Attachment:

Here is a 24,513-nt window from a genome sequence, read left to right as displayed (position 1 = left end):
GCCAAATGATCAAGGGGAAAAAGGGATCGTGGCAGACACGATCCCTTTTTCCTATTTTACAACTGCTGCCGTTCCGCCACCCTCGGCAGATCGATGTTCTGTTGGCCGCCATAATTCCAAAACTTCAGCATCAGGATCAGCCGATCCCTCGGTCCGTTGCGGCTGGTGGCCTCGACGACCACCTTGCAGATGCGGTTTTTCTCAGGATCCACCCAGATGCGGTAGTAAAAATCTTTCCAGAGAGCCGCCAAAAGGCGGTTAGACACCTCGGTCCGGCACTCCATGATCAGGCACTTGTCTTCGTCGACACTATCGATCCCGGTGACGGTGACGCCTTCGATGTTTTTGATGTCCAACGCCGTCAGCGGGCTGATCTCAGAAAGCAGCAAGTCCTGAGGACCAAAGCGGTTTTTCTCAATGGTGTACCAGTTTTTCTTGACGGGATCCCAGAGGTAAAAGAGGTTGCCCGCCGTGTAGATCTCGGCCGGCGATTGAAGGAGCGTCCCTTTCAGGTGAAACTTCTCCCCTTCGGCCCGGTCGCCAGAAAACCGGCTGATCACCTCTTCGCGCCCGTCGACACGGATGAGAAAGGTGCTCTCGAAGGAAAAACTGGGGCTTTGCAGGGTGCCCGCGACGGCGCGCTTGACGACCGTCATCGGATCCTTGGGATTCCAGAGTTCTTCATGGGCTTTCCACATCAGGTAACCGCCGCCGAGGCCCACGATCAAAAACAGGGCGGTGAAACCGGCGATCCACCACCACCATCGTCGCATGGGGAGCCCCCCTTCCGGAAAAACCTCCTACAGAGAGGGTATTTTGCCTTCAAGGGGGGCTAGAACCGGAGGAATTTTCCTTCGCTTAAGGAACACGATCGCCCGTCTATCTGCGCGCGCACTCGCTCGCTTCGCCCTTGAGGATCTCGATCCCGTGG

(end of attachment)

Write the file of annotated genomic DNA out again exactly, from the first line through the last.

Here is a 24,513-nt window from a genome sequence, read left to right as displayed (position 1 = left end):
GCCAAATGATCAAGGGGAAAAAGGGATCGTGGCAGACACGATCCCTTTTTCCTATTTTACAACTGCTGCCGTTCCGCCACCCTCGGCAGATCGATGTTCTGTTGGCCGCCATAATTCCAAAACTTCAGCATCAGGATCAGCCGATCCCTCGGTCCGTTGCGGCTGGTGGCCTCGACGACCACCTTGCAGATGCGGTTTTTCTCAGGATCCACCCAGATGCGGTAGTAAAAATCTTTCCAGAGAGCCGCCAAAAGGCGGTTAGACACCTCGGTCCGGCACTCCATGATCAGGCACTTGTCTTCGTCGACACTATCGATCCCGGTGACGGTGACGCCTTCGATGTTTTTGATGTCCAACGCCGTCAGCGGGCTGATCTCAGAAAGCAGCAAGTCCTGAGGACCAAAGCGGTTTTTCTCAATGGTGTACCAGTTTTTCTTGACGGGATCCCAGAGGTAAAAGAGGTTGCCCGCCGTGTAGATCTCGGCCGGCGATTGAAGGAGCGTCCCTTTCAGGTGAAACTTCTCCCCTTCGGCCCGGTCGCCAGAAAACCGGCTGATCACCTCTTCGCGCCCGTCGACACGGATGAGAAAGGTGCTCTCGAAGGAAAAACTGGGGCTTTGCAGGGTGCCCGCGACGGCGCGCTTGACGACCGTCATCGGATCCTTGGGATTCCAGAGTTCTTCATGGGCTTTCCACATCAGGTAACCGCCGCCGAGGCCCACGATCAAAAACAGGGCGGTGAAACCGGCGATCCACCACCACCATCGTCGCATGGGGAGCCCCCCTTCCGGAAAAACCTCCTACAGAGAGGGTATTTTGCCTTCAAGGGGGGCTAGAACCGGAGGAATTTTCCTTCGCTTAAGGAACACGATCGCCCGTCTATCTGCGCGCGCACTCGCTCGCTTCGCCCTTGAGGATCTCGATCCCGTGG